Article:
You don’t have to be a genius to know that the lighter your backpacking kit is the easier it is to hike. The easiest way to lighten your load is to discard things you don’t need, get rid of duplicate items, and opt for items made from lighter weight materials. Often gear can be jettisoned and replaced with skill alone.
At some point the parring down process reaches a point of diminishing returns and can enter the realm of “stupid light” as described by well known adventurer Andrew Skurka.
Today I hear many backpackers, who are trying to lighten their gear, ask, “What is the best pack that weighs less than X ounces?” and often that request for input that has an arbitrary formula such as:
X <= 16 ounces
One might wonder what rationale or unfounded thought process brought these folks to the conclusion that X ounces is the defining criteria for a piece of gear. It is the concept that less is more, or the lighter your pack the more enjoyable your trek will be. That may be true to a point, unless you cross into stupid light or into the kingdom of diminishing returns where weight compromises comfort and efficiency.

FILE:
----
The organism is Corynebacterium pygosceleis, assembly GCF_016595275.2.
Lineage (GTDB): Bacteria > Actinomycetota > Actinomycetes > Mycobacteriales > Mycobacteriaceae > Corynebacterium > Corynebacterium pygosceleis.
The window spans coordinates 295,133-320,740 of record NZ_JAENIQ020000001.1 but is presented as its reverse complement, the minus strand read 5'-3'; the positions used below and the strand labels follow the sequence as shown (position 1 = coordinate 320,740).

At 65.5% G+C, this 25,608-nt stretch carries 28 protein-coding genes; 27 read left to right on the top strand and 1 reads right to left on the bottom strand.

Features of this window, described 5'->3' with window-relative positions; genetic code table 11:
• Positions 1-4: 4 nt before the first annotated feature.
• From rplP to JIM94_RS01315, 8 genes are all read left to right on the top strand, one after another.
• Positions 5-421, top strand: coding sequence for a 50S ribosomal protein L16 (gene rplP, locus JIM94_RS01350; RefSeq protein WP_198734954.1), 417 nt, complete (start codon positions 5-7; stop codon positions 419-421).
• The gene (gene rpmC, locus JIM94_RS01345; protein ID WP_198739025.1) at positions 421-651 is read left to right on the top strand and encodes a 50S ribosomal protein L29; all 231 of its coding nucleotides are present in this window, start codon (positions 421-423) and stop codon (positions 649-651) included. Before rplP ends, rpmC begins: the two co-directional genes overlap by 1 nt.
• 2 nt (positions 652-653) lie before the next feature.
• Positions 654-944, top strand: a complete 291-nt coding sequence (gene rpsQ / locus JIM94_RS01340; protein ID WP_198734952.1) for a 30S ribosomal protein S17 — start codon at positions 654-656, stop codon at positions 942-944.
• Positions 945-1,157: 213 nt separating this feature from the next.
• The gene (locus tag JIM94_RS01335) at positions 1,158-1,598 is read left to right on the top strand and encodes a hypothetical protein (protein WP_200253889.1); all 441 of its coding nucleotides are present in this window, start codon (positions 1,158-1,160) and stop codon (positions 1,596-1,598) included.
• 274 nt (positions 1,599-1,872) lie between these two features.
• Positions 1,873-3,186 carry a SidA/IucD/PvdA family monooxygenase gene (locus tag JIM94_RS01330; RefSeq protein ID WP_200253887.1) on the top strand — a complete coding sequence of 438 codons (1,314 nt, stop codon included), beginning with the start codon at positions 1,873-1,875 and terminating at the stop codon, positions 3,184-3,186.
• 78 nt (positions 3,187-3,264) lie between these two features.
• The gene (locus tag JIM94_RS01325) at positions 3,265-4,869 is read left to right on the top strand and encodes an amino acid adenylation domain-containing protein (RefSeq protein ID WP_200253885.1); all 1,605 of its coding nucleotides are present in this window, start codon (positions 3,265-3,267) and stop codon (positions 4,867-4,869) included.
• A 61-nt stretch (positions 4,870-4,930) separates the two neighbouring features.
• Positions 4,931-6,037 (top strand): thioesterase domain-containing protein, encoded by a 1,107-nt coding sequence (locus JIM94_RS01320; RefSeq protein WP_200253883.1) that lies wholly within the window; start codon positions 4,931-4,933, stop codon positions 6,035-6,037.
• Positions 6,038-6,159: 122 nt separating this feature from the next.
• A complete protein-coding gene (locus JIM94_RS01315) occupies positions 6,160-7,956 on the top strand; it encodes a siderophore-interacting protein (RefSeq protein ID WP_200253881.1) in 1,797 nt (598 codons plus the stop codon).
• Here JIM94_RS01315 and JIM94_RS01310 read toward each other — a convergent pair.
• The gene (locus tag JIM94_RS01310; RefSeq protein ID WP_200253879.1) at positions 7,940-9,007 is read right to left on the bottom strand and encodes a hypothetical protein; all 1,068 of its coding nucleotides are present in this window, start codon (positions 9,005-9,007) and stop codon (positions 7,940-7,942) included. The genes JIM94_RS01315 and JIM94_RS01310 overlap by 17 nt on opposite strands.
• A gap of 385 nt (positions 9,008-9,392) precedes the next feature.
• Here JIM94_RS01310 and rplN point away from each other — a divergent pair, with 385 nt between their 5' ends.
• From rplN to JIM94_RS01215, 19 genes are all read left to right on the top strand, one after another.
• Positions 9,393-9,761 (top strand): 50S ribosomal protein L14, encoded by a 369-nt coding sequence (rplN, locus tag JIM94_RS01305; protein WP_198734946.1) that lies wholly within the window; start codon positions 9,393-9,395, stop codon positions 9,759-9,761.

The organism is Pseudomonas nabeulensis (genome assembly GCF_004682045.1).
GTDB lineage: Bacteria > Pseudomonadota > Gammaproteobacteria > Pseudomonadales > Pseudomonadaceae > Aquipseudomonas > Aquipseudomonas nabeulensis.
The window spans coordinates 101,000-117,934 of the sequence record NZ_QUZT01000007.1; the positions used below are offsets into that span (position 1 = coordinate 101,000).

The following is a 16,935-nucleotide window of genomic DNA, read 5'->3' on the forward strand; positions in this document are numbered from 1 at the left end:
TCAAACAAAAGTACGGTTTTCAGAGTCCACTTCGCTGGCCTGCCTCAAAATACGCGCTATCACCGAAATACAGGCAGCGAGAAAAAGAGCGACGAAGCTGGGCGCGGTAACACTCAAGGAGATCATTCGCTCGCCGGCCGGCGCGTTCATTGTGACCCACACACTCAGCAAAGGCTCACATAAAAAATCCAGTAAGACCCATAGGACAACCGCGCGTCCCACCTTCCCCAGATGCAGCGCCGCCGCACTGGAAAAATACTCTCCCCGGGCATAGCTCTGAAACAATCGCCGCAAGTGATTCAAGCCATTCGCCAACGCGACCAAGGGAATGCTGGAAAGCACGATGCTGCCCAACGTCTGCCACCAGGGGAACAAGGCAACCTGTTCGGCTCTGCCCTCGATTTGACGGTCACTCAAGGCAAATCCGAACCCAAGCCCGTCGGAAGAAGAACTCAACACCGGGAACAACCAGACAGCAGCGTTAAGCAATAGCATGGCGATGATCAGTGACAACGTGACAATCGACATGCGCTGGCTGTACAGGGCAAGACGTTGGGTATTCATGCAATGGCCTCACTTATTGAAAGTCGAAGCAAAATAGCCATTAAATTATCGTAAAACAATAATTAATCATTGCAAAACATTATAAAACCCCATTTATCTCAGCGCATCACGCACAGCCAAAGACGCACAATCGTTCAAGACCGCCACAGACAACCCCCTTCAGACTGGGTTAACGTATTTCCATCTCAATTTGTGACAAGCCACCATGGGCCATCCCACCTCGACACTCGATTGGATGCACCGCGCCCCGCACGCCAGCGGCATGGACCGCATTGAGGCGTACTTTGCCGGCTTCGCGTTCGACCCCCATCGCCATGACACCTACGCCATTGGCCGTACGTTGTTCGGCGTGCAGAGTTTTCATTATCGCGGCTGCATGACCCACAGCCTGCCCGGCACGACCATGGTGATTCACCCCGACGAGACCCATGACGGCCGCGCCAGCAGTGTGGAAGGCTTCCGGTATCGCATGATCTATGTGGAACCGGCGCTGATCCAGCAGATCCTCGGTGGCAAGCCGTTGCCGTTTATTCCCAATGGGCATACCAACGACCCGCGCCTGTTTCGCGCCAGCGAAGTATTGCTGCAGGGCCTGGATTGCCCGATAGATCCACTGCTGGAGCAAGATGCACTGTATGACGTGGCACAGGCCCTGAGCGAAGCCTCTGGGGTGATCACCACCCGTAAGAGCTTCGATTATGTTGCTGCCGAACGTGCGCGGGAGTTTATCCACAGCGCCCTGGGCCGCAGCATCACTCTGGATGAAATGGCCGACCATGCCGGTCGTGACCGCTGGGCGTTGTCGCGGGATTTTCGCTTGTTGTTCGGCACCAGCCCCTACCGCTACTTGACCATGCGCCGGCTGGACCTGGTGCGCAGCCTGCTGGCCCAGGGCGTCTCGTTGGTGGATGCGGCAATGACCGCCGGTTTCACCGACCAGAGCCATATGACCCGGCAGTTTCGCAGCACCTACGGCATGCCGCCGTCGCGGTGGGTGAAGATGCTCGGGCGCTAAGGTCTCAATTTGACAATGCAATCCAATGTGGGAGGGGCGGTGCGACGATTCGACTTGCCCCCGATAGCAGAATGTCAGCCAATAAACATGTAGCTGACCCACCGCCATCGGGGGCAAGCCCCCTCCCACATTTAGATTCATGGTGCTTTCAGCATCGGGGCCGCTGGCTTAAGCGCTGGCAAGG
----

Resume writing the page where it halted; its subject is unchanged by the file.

Less is more is an oft quoted concept of the modernist architect Ludwig Mies van der Rohe. What it means is good design is dependent on focus and simplicity. The corollary proposition to this concept is the modernist architecture mantra of form follows function. The shape or design of an object must be based on its function or purpose, not some random goal such as a specific weight as the only consideration.
How did we get to this point where pack weight trumps function? We can blame Don Jensen, Dana Gleason, Wayne Gregory, Ray Jardine, and a multitude of other pack designers.